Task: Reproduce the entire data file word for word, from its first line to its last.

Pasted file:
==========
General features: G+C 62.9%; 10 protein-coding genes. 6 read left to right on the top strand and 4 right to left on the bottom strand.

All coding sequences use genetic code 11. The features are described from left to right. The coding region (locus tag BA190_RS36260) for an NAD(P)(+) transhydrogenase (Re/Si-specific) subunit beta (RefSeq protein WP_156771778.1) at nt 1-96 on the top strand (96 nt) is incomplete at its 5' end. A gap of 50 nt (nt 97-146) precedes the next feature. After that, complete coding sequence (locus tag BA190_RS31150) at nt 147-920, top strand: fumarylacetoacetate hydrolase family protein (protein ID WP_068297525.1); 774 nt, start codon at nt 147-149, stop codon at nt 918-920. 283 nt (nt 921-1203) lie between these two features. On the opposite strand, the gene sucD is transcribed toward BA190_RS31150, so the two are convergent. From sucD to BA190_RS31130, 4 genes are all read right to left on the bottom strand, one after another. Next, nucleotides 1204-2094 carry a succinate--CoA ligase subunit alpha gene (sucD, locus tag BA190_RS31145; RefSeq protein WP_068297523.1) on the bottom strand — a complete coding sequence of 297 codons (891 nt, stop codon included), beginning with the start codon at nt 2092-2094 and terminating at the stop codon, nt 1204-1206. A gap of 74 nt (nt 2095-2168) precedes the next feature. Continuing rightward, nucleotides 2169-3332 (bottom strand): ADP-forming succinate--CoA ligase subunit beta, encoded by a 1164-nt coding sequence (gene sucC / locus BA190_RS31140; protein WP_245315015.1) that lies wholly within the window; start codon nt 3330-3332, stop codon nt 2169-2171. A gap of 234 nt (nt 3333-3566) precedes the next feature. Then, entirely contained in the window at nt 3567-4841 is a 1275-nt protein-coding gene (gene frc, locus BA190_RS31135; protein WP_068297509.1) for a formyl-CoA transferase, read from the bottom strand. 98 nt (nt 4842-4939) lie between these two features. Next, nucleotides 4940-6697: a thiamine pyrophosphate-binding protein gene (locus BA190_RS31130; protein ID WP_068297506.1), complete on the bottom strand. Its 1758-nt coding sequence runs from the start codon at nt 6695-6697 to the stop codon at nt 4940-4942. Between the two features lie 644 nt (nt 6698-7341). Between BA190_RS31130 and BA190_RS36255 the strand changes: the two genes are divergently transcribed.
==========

General features: G+C 62.9%; 10 protein-coding genes. 6 read left to right on the top strand and 4 right to left on the bottom strand.

All coding sequences use genetic code 11. The features are described from left to right. The coding region (locus tag BA190_RS36260) for an NAD(P)(+) transhydrogenase (Re/Si-specific) subunit beta (RefSeq protein WP_156771778.1) at nt 1-96 on the top strand (96 nt) is incomplete at its 5' end. A gap of 50 nt (nt 97-146) precedes the next feature. After that, complete coding sequence (locus tag BA190_RS31150) at nt 147-920, top strand: fumarylacetoacetate hydrolase family protein (protein ID WP_068297525.1); 774 nt, start codon at nt 147-149, stop codon at nt 918-920. 283 nt (nt 921-1203) lie between these two features. On the opposite strand, the gene sucD is transcribed toward BA190_RS31150, so the two are convergent. From sucD to BA190_RS31130, 4 genes are all read right to left on the bottom strand, one after another. Next, nucleotides 1204-2094 carry a succinate--CoA ligase subunit alpha gene (sucD, locus tag BA190_RS31145; RefSeq protein WP_068297523.1) on the bottom strand — a complete coding sequence of 297 codons (891 nt, stop codon included), beginning with the start codon at nt 2092-2094 and terminating at the stop codon, nt 1204-1206. A gap of 74 nt (nt 2095-2168) precedes the next feature. Continuing rightward, nucleotides 2169-3332 (bottom strand): ADP-forming succinate--CoA ligase subunit beta, encoded by a 1164-nt coding sequence (gene sucC / locus BA190_RS31140; protein WP_245315015.1) that lies wholly within the window; start codon nt 3330-3332, stop codon nt 2169-2171. A gap of 234 nt (nt 3333-3566) precedes the next feature. Then, entirely contained in the window at nt 3567-4841 is a 1275-nt protein-coding gene (gene frc, locus BA190_RS31135; protein WP_068297509.1) for a formyl-CoA transferase, read from the bottom strand. 98 nt (nt 4842-4939) lie between these two features. Next, nucleotides 4940-6697: a thiamine pyrophosphate-binding protein gene (locus BA190_RS31130; protein ID WP_068297506.1), complete on the bottom strand. Its 1758-nt coding sequence runs from the start codon at nt 6695-6697 to the stop codon at nt 4940-4942. Between the two features lie 644 nt (nt 6698-7341). Between BA190_RS31130 and BA190_RS36255 the strand changes: the two genes are divergently transcribed.